New Test to Predict Primary Melanoma Progression
21 January 2020
Australian researchers have played a critical role in the discovery of a potential new test to predict which early stage melanoma patients are at high risk of their disease recurring and progressing.
A joint study led by researchers from Melanoma Institute Australia, The University of Sydney, Harvard Medical School, Sydney Local Health District and Adaptive Biotechnology analysed immune cells (known as T-cells) in primary melanoma samples taken from 209 patients, 164 of whom came from MIA.
The study, published today in Nature Cancer, found that patients with a T-cell fraction (TCFr) of less than 20% in their primary melanoma were two-and-a-half times more likely to have disease progression than those with more than 20% TCFr.
The study was jointly led by Dr James Wilmott and Co-Medical Director Professor Richard Scolyer from Melanoma Institute Australia and researchers from Harvard Medical School.
‘These findings suggest analysing TCFr in primary melanomas is a valuable tool for predicting which patients are at risk of developing metastatic melanoma, ’ Dr Wilmott said.
‘This could enable us to personalise treatment for each patient based on their individual risk of recurrence and progression, and potentially target them earlier with immunotherapy,’ Professor Scolyer added.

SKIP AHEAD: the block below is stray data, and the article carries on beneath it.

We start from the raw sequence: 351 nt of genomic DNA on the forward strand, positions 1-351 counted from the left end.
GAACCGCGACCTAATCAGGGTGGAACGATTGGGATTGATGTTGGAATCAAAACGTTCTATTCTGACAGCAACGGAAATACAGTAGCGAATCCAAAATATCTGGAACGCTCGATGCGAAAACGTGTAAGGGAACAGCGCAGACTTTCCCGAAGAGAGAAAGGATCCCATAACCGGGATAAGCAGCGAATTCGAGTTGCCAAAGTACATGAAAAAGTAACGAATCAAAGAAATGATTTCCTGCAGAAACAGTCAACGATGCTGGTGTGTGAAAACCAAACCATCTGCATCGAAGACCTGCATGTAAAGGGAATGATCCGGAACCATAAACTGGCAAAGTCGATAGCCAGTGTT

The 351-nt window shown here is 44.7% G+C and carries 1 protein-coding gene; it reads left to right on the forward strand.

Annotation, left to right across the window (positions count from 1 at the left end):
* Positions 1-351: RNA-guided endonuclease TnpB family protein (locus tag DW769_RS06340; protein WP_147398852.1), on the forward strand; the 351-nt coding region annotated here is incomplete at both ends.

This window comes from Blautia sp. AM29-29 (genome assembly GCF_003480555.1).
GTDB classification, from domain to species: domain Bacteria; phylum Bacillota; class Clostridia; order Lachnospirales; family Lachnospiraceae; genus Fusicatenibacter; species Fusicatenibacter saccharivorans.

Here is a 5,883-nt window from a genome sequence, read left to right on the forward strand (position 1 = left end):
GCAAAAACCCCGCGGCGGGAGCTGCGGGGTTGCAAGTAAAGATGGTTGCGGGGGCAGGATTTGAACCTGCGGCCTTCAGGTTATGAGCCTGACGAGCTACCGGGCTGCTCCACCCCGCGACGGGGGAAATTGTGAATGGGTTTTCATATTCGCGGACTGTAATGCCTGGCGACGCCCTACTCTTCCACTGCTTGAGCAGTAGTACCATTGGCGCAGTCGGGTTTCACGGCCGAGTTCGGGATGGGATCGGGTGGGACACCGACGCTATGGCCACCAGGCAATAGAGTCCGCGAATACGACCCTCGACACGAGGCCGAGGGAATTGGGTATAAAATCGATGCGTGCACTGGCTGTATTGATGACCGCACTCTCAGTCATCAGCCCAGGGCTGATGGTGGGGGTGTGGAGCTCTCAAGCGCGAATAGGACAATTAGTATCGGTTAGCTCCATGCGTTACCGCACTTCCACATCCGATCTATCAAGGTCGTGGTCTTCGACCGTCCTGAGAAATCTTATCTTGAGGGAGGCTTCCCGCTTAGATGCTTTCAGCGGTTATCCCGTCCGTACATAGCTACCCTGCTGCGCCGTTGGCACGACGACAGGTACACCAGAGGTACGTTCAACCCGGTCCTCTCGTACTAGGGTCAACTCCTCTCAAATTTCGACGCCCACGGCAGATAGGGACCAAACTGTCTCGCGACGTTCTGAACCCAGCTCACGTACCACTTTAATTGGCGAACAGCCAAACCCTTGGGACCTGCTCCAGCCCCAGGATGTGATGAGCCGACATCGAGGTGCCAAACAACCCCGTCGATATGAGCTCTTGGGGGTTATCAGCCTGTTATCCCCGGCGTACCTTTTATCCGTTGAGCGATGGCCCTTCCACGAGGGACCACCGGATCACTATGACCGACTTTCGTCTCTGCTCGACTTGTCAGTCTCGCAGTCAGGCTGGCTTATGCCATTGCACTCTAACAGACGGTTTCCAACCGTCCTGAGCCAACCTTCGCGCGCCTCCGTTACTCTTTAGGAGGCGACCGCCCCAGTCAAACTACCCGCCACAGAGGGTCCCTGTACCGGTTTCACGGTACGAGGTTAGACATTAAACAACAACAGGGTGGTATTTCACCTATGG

Australia has one of the highest melanoma rates in the world, with one person diagnosed every 30 minutes and one person dying every five hours from disease.
While 90% of early stage melanomas are cured with surgery alone, a subset of patients will recur metastatically within five years.
Recent advances in targeted and immunotherapies have significantly improved outcomes for Stage IV melanoma patients. However, the management of primary melanoma has remained relatively unchanged, with prognosis based principally on histopathological factors such as tumour thickness and ulceration.
‘This test offers the ability to identify primary melanoma patients at high risk of developing metastatic disease at their initial diagnosis,’ Dr Wilmott said. ‘These patients may benefit from close monitoring or the addition of adjuvant treatments to prevent their disease progressing.’
Dr James Wilmott has been awarded the Wildfire award at this year's Cancer Institute NSW's Premier Awards for Outstanding Cancer Research.
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